As a new century begins, Americans are coming to terms with the enormous potential for abuse inherent in modern technology. Information sharing is a two-edged sword: used in the right way and for the right reasons, it can save lives; used in the wrong way or for the wrong reasons, it can ruin them.
Health statistics data are clearly important to communities, public health professionals, health care providers, researchers, the media, and policy makers. For most purposes, these data can be shared in an aggregated form that protects the privacy of individuals. For some clinical and public health purposes, it may be necessary to share individual record-level data under strict procedures for confidentiality. Although the evidence suggests that health statistics systems have done a good job of protecting confidentiality, there is still fear and even some risk that individuals can be identified and their information misused. The greatest concern is that records collected, created, or compiled for statistical purposes might be used to make substantive determinations about individuals or groups by law enforcement, insurers, employers, or others.
The concerns about privacy violations must be taken seriously. At the same time, other important considerations should be recognized: that the confidentiality of paper records is equally or even more in question than that of electronic records, and that information technology actually can be used to enhance privacy protections. Furthermore, if fears about privacy undermine people’s willingness to allow even limited access to or use of personal information for important public health purposes, the result can be incomplete information, leading to wrong policy decisions and wrong public health interventions.
A Vision for 21st century health statistics must address all these factors and strike a balance between individuals’ desire for privacy and the imperative to improve everyone’s health¾a need that cannot be met, as we have seen, without information on such things as communicable disease, health hazards, and treatment outcomes. The issue to be resolved is how we can create adequate protections against inappropriate access and the abuse of personal information while at the same time preserving controlled access for public health agencies, health care providers, researchers, and others who need information in order to care for and improve our health.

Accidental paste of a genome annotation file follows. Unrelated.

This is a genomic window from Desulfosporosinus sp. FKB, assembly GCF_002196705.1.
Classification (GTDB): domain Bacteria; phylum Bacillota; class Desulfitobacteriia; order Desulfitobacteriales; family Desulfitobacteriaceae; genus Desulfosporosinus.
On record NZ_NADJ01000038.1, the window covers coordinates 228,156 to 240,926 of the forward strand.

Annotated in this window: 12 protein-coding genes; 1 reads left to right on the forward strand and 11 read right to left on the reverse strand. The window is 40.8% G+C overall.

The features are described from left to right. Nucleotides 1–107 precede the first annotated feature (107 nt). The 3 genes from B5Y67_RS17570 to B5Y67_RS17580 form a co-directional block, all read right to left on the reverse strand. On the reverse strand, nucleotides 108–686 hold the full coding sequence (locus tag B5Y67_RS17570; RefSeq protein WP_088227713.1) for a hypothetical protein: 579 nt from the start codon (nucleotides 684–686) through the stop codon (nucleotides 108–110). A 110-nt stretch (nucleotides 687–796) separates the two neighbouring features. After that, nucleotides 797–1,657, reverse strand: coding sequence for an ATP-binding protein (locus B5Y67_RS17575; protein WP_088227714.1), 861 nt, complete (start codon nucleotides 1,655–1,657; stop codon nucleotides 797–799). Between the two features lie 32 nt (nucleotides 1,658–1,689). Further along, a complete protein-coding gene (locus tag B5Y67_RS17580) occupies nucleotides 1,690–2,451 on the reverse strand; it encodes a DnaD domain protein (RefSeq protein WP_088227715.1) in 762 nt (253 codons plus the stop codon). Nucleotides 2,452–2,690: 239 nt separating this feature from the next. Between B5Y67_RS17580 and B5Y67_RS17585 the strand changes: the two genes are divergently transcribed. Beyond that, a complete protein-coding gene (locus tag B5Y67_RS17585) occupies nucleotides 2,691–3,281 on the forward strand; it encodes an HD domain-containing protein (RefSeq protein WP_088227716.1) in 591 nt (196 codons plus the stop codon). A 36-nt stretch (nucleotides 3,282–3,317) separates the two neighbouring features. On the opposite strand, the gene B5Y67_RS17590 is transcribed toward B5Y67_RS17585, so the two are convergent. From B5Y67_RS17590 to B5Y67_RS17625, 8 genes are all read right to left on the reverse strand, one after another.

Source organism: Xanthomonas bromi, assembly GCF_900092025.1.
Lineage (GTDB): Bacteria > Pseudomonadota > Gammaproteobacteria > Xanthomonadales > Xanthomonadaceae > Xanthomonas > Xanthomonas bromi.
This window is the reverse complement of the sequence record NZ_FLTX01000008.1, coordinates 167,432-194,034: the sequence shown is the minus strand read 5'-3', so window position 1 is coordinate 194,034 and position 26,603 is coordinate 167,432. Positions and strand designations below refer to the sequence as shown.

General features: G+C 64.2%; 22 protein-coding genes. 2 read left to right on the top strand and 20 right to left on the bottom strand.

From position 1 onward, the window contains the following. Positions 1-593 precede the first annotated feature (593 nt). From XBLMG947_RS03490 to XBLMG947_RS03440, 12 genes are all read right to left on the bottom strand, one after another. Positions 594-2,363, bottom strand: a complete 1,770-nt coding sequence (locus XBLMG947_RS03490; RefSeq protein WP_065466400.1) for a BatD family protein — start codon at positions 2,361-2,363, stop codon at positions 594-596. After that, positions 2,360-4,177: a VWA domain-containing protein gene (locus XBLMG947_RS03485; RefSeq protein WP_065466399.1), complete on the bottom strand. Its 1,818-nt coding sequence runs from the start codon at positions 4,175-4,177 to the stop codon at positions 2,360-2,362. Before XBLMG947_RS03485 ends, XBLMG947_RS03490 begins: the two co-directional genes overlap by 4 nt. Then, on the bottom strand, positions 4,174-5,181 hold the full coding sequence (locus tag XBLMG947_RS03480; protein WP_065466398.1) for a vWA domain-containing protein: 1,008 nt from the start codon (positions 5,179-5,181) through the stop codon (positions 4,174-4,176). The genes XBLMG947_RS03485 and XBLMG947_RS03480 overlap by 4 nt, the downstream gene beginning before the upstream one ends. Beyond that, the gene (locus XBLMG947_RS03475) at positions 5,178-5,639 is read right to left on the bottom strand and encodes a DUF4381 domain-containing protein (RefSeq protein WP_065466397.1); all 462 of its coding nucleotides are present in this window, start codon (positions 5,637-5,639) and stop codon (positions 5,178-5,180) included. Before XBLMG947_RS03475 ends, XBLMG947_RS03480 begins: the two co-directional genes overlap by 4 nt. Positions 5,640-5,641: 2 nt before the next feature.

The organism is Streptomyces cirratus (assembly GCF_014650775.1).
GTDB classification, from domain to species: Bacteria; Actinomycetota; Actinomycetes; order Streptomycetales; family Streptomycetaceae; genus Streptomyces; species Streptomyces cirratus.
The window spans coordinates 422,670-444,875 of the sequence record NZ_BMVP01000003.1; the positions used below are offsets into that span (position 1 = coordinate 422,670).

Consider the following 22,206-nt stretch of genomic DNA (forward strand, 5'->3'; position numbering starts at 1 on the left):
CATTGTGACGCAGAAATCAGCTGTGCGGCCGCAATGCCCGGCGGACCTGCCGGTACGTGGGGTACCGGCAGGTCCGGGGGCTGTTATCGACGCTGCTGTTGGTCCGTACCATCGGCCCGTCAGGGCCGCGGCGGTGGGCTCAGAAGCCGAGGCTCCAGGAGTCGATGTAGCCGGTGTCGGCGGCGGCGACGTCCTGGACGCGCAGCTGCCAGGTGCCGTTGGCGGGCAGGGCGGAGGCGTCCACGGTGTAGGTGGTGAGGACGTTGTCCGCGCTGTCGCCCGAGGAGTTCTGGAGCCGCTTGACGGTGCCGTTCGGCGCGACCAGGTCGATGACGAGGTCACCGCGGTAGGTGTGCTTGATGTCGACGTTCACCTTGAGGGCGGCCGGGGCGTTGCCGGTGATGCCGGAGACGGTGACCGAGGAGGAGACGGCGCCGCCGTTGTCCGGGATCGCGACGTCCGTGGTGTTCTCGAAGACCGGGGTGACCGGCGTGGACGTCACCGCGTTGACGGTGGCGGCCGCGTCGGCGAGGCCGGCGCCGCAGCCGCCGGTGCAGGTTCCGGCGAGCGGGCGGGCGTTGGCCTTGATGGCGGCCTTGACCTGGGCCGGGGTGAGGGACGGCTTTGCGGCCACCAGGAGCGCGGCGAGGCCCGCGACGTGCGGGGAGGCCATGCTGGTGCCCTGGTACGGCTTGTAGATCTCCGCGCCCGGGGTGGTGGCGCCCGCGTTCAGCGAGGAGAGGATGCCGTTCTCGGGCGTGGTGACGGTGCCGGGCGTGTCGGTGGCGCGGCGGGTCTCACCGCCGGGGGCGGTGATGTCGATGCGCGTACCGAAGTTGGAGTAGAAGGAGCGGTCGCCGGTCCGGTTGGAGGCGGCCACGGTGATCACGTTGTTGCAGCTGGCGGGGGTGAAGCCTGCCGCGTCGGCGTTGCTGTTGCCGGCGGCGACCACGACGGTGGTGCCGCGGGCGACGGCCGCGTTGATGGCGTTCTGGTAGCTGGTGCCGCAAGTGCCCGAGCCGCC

Those with a vision for health statistics agree on the need for a two-pronged approach to this critical issue. First, and most important, the country must have strong national and state legislation that implements fair information practices and establishes strong punishments for abuses. Increased sharing of data is inappropriate without increased protections for the privacy of individuals. In order to allow for increased sharing and linkage of data, we need health statistics privacy laws that prevent individual health statistics records from being accessed and used by police, prosecutors, employers, insurance companies, marketers, and others who might use the data in a way that adversely affects the subjects of the data.
Second, Americans and their policy-makers need to become more aware of the ways in which we all depend on health statistics; and those responsible for health statistics must ensure that health statistics tell Americans what they need and want to know about their health.